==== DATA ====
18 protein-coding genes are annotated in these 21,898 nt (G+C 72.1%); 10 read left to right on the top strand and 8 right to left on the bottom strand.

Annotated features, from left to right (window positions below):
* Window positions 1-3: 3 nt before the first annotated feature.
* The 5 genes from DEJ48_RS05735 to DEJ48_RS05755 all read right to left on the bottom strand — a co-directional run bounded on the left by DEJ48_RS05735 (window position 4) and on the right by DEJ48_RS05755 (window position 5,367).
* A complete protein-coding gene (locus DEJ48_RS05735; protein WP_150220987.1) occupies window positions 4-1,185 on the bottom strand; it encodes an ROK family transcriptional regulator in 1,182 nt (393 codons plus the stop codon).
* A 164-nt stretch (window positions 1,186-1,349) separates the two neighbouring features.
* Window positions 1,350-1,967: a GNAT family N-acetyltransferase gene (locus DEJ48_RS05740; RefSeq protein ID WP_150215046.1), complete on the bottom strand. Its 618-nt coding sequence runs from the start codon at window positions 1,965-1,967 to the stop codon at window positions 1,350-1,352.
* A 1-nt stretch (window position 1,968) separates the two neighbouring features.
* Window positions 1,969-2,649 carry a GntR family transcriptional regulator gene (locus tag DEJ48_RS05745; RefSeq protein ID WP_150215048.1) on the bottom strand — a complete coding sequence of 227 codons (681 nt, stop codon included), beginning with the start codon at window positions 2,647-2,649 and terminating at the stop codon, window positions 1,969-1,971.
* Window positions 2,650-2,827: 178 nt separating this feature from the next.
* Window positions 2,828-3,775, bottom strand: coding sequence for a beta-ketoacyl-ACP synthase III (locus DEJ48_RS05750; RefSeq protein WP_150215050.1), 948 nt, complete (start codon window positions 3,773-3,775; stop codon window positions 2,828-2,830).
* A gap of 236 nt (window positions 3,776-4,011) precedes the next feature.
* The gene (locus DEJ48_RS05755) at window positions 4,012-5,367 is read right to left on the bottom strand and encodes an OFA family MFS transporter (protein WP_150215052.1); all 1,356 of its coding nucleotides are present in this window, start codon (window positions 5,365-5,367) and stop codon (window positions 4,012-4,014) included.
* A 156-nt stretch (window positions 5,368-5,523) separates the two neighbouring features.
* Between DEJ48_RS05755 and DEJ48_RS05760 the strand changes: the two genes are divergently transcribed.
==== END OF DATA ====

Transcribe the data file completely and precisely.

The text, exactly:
18 protein-coding genes are annotated in these 21,898 nt (G+C 72.1%); 10 read left to right on the top strand and 8 right to left on the bottom strand.

Annotated features, from left to right (window positions below):
* Window positions 1-3: 3 nt before the first annotated feature.
* The 5 genes from DEJ48_RS05735 to DEJ48_RS05755 all read right to left on the bottom strand — a co-directional run bounded on the left by DEJ48_RS05735 (window position 4) and on the right by DEJ48_RS05755 (window position 5,367).
* A complete protein-coding gene (locus DEJ48_RS05735; protein WP_150220987.1) occupies window positions 4-1,185 on the bottom strand; it encodes an ROK family transcriptional regulator in 1,182 nt (393 codons plus the stop codon).
* A 164-nt stretch (window positions 1,186-1,349) separates the two neighbouring features.
* Window positions 1,350-1,967: a GNAT family N-acetyltransferase gene (locus DEJ48_RS05740; RefSeq protein ID WP_150215046.1), complete on the bottom strand. Its 618-nt coding sequence runs from the start codon at window positions 1,965-1,967 to the stop codon at window positions 1,350-1,352.
* A 1-nt stretch (window position 1,968) separates the two neighbouring features.
* Window positions 1,969-2,649 carry a GntR family transcriptional regulator gene (locus tag DEJ48_RS05745; RefSeq protein ID WP_150215048.1) on the bottom strand — a complete coding sequence of 227 codons (681 nt, stop codon included), beginning with the start codon at window positions 2,647-2,649 and terminating at the stop codon, window positions 1,969-1,971.
* Window positions 2,650-2,827: 178 nt separating this feature from the next.
* Window positions 2,828-3,775, bottom strand: coding sequence for a beta-ketoacyl-ACP synthase III (locus DEJ48_RS05750; RefSeq protein WP_150215050.1), 948 nt, complete (start codon window positions 3,773-3,775; stop codon window positions 2,828-2,830).
* A gap of 236 nt (window positions 3,776-4,011) precedes the next feature.
* The gene (locus DEJ48_RS05755) at window positions 4,012-5,367 is read right to left on the bottom strand and encodes an OFA family MFS transporter (protein WP_150215052.1); all 1,356 of its coding nucleotides are present in this window, start codon (window positions 5,365-5,367) and stop codon (window positions 4,012-4,014) included.
* A 156-nt stretch (window positions 5,368-5,523) separates the two neighbouring features.
* Between DEJ48_RS05755 and DEJ48_RS05760 the strand changes: the two genes are divergently transcribed.